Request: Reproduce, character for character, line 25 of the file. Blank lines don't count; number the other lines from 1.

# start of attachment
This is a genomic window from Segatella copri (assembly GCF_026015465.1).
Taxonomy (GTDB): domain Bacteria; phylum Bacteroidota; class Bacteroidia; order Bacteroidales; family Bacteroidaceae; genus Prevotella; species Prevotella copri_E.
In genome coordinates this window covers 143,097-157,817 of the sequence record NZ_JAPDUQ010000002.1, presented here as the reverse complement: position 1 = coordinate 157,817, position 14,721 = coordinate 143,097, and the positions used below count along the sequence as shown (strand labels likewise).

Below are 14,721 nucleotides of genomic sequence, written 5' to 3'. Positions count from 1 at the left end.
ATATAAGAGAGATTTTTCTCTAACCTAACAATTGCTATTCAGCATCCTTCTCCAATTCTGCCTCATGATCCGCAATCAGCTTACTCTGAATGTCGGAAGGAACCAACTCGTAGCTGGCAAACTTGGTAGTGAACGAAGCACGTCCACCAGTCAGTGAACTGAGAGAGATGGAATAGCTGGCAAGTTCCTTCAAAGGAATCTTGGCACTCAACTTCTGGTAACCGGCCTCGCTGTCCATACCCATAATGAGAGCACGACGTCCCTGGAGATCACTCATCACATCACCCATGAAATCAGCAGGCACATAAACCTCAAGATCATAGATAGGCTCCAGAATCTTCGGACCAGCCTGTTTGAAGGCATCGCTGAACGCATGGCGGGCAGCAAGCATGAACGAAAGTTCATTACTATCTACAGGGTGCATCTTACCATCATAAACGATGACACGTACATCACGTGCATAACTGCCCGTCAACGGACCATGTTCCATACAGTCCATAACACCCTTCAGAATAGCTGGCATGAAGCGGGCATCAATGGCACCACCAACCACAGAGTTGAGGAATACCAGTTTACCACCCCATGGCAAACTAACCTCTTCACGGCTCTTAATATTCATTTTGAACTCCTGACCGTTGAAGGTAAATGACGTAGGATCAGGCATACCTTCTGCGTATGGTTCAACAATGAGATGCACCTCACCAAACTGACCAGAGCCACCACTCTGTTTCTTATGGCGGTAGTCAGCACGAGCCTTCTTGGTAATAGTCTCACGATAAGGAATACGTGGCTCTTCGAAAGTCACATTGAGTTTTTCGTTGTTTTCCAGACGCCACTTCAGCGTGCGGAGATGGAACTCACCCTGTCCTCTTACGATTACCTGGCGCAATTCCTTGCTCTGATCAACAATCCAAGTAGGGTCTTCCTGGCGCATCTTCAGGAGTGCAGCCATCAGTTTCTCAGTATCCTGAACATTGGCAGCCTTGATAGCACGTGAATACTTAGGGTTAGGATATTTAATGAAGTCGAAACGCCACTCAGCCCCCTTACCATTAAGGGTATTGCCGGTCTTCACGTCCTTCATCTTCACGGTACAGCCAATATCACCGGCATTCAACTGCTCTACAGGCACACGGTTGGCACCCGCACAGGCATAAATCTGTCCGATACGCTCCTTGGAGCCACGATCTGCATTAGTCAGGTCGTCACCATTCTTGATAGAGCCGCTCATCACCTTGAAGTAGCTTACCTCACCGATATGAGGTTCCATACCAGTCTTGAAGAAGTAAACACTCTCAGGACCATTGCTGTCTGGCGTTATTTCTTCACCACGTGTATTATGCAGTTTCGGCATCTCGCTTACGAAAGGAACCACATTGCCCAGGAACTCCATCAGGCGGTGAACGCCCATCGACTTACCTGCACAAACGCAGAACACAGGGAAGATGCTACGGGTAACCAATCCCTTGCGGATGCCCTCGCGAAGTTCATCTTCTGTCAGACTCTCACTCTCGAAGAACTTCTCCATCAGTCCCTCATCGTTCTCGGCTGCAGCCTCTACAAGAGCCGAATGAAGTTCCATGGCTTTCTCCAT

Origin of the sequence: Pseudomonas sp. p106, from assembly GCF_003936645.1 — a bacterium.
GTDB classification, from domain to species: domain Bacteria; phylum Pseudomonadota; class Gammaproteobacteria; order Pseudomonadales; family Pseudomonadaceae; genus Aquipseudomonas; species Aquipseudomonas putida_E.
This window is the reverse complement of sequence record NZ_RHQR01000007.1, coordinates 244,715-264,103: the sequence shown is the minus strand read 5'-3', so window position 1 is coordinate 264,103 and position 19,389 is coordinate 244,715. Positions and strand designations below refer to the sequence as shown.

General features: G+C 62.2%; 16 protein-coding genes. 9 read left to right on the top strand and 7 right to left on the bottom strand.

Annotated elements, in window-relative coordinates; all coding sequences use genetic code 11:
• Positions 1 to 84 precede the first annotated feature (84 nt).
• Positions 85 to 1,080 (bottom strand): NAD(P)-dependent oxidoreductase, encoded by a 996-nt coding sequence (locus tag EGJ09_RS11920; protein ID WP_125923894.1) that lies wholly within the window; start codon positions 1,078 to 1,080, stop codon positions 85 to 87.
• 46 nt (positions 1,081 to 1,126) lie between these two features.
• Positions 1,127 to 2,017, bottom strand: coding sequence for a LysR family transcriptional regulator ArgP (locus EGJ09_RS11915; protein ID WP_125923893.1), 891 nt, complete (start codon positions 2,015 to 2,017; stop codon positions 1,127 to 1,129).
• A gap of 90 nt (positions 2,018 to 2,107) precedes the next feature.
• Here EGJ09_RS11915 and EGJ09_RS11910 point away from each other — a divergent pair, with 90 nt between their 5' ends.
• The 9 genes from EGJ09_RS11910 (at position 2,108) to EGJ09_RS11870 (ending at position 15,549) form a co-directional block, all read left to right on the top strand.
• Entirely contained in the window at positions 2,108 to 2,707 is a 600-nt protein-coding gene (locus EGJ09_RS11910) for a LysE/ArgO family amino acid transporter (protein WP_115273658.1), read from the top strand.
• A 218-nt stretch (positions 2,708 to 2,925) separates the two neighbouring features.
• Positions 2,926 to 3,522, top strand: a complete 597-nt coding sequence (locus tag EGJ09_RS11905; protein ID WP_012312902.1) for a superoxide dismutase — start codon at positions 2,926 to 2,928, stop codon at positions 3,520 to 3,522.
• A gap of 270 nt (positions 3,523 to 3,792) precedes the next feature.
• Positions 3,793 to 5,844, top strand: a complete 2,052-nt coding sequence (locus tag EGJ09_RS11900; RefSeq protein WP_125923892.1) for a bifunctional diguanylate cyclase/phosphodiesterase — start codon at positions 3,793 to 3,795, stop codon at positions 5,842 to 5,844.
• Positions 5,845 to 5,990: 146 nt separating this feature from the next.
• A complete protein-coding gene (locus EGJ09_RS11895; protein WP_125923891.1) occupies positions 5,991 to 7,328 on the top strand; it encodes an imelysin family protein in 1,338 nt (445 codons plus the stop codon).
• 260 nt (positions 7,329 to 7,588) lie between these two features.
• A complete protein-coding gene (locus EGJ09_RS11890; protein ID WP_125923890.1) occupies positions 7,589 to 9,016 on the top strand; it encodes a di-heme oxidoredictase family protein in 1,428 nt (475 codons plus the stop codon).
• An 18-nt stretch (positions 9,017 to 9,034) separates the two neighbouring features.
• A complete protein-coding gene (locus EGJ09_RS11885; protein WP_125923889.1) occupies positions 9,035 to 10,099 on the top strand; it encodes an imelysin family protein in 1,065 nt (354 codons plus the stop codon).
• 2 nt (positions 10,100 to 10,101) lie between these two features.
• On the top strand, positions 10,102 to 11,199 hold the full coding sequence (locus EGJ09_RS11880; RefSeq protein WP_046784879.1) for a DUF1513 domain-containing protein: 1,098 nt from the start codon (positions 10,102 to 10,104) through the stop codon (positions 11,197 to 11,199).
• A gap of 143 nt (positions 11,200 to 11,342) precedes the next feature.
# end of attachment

• 260 nt (positions 7,329 to 7,588) lie between these two features.